The Flavor Rules

FlavorRules

Flavor rules. Promising brand propositions can fall apart if the flavor isn’t there, while marginally functional products can catch fire behind great taste. Brands will do whatever they can to maintain their flavor advantage (Coke’s secret formula, anyone?) while a switch in sweetener mix can totally undermine a product (Vitaminwater’s recent stevia experiment comes to mind).

But if flavor rules, what are The Flavor Rules? Retailers and distributors looking at both new companies and at growing brands alike would be wise to understand that brands can use flavor varieties to:

1. Get them into places that they haven’t been, and
2. Help them differentiate from competition and grow a category

But they need to keep in mind that:
1. Flavors aren’t a substitute for quality
2. They have to reflect a product’s core mission and message

How can we understand the positive impact of flavor variety? Look to the moon – or, more accurately, to the moonshine.

Ole Smoky Tennessee Moonshine is one of the fastest-growing liquor brands in the country, and it’s been using three levels of flavor variety to allow it to expand its reach into different retail channels.

Moonshine, unaged corn liquor that was long produced illegally, is itself considered harsh and unforgiving. But as the market for legal moonshine has evolved (driven by an overall U.S. whiskey craze) adding flavors has allowed what had been a family business in Tennessee to expand into new areas – particularly since it resonates with the history of the stuff.

“When people think of moonshine products, they were really for the guys,” said Ole Smoky CEO John Cochran. But in addition to early moonshiners buying off the law, Cochran added, “the way they’d stay out of trouble with the church ladies and women of the communities would be to make fruit brandies. Two of the most traditional flavors were peach and apple pie.”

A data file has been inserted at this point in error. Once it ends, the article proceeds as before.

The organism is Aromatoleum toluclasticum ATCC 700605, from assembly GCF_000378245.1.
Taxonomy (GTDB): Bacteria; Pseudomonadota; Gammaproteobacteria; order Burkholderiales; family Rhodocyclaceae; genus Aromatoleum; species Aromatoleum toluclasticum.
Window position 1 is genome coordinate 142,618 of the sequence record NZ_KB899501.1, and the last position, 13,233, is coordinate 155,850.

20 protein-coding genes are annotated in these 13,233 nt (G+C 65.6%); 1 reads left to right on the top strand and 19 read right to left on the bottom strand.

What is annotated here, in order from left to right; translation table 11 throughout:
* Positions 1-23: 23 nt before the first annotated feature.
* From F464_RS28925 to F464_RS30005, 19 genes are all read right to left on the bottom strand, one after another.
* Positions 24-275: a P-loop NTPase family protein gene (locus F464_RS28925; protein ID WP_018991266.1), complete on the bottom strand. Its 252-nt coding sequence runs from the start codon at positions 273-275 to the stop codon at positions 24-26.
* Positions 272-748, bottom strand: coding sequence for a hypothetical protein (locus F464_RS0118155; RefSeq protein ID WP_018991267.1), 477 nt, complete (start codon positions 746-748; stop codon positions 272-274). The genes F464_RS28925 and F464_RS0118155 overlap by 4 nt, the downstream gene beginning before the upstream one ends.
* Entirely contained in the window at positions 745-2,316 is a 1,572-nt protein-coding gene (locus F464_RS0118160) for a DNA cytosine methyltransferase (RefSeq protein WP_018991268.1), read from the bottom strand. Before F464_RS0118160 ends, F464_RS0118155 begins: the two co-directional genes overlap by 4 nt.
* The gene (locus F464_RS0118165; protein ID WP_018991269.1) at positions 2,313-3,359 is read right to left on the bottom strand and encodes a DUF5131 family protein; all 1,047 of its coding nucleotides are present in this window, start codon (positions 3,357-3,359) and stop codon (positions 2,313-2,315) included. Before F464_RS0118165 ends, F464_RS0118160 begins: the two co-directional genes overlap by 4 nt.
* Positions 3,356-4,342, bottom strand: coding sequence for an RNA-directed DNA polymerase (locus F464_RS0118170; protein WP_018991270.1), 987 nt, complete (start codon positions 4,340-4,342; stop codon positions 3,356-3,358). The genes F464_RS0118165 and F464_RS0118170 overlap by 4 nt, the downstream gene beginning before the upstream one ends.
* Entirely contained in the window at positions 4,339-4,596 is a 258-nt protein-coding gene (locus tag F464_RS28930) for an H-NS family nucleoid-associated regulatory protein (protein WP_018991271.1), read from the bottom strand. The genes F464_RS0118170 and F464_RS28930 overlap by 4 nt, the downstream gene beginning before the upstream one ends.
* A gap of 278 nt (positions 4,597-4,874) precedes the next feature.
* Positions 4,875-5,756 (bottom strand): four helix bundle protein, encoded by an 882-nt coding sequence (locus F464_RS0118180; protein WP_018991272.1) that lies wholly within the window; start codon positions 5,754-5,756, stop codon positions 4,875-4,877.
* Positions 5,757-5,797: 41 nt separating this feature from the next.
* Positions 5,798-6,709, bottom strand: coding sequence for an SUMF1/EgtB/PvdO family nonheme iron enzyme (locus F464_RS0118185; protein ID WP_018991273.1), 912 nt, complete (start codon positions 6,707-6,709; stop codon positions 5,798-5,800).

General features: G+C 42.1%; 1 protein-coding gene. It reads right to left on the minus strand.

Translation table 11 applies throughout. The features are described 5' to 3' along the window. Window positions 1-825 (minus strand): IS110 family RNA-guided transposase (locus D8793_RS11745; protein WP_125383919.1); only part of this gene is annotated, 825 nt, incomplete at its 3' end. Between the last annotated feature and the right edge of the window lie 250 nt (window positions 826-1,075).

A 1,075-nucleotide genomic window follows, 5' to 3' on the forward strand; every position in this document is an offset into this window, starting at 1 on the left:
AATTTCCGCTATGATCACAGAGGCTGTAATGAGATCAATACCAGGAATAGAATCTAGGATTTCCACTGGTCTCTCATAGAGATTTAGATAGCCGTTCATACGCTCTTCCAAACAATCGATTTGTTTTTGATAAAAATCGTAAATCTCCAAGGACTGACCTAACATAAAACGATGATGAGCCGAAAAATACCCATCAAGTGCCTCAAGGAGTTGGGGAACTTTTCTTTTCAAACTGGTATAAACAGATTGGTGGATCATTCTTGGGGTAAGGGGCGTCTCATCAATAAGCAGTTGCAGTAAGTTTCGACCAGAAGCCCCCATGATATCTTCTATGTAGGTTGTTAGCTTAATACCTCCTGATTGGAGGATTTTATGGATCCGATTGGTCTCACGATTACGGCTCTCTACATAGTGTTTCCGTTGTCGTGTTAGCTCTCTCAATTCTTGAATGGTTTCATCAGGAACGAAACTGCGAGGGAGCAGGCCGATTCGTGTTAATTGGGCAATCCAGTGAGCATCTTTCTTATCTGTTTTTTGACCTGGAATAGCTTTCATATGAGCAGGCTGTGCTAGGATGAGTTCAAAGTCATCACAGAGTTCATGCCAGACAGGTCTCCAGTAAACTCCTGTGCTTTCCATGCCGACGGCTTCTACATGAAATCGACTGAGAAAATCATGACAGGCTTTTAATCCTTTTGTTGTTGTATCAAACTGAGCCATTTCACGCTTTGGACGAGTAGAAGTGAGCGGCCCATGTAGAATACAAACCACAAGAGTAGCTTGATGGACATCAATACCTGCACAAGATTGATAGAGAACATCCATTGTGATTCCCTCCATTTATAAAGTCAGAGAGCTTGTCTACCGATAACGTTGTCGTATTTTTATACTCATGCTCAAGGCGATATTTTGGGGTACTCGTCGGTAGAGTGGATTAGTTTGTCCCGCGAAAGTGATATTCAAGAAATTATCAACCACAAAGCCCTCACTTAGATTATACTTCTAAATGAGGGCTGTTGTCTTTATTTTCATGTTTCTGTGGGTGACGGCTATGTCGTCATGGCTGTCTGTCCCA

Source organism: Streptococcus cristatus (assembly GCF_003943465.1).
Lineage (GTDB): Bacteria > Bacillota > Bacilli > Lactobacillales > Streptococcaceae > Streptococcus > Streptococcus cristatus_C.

From that ingenious bit of the historical record, the brand has built a line with three levels of proof intensity – a 100 proof, three flavor line consisting of “Original,” “White Lightnin’” and a barrel-aged “Charred;” 80-proof Lemon Drop Lightnin’, Strawberry Lightnin’ and Hunch Punch Lightnin, which are shot-oriented, and 40-proof “sipping” versions like Apple Pie, Blackberry, Moonshine Cherries, Peach and some limited varieties.

“The flavor products give the mixologist, the fans, our folks a ton of flexibility,” Cochran said. “The flavors augment the strong value proposition of the clear products.”

The flavors have allowed Ole Smoky to go into more conventional accounts where the hills of Tennessee aren’t necessarily thought of. The brand has used flavors to build record-setting summer programs with accounts like Outback Steakhouse and Buffalo Wild Wings, while its core brand has led to tie-ins with companies as diverse as Harley-Davidson and Southern Wine and Spirits. Meanwhile, a broad reach from the flavors has led to marketing platforms like a sponsorship of country superstar Dierks Bentley.

“It’s the flexibility of the line that gives the accounts the ability to have fun and create,” Cochran said. “We’re building field marketing programs around instilling in folks the basics, but aligning it with the slightly naughty, barely legal, fun part of what makes moonshine so great.”

Flavors can also help build a brand’s reputation for innovation and reach new audiences. Wild Flavors’ Bob Bloom had a front row seat working with energy drinks from the early days, and he cited both Monster and Rockstar as brands that were able to use flavor varieties to create more room in their category.

“They both started with what we could call the Red Bull-esque ‘fantasy fruit flavor,” he said. “But a year or two later they went to a diet version. What they realized is they might bring in new users by offering a wider variety of flavors and textures. From one or two, they went to I don’t know how many at this point.”

Both Monster and Rockstar have been brands for whom innovation is a key brand building-block, in fact.

“There are very beneficial uses of flavor as a brand enhancement,” Bloom said. “Generally, retailers don’t want single SKUs,” because they worry a new product will get lost on the shelf.

So for new brands, Bloom said, “we recommend three varieties of whatever miracle product they’re inventing to get
it in the store.”

But those flavors have to be right, and they have to leave an uncomplicated route for the brand to grow.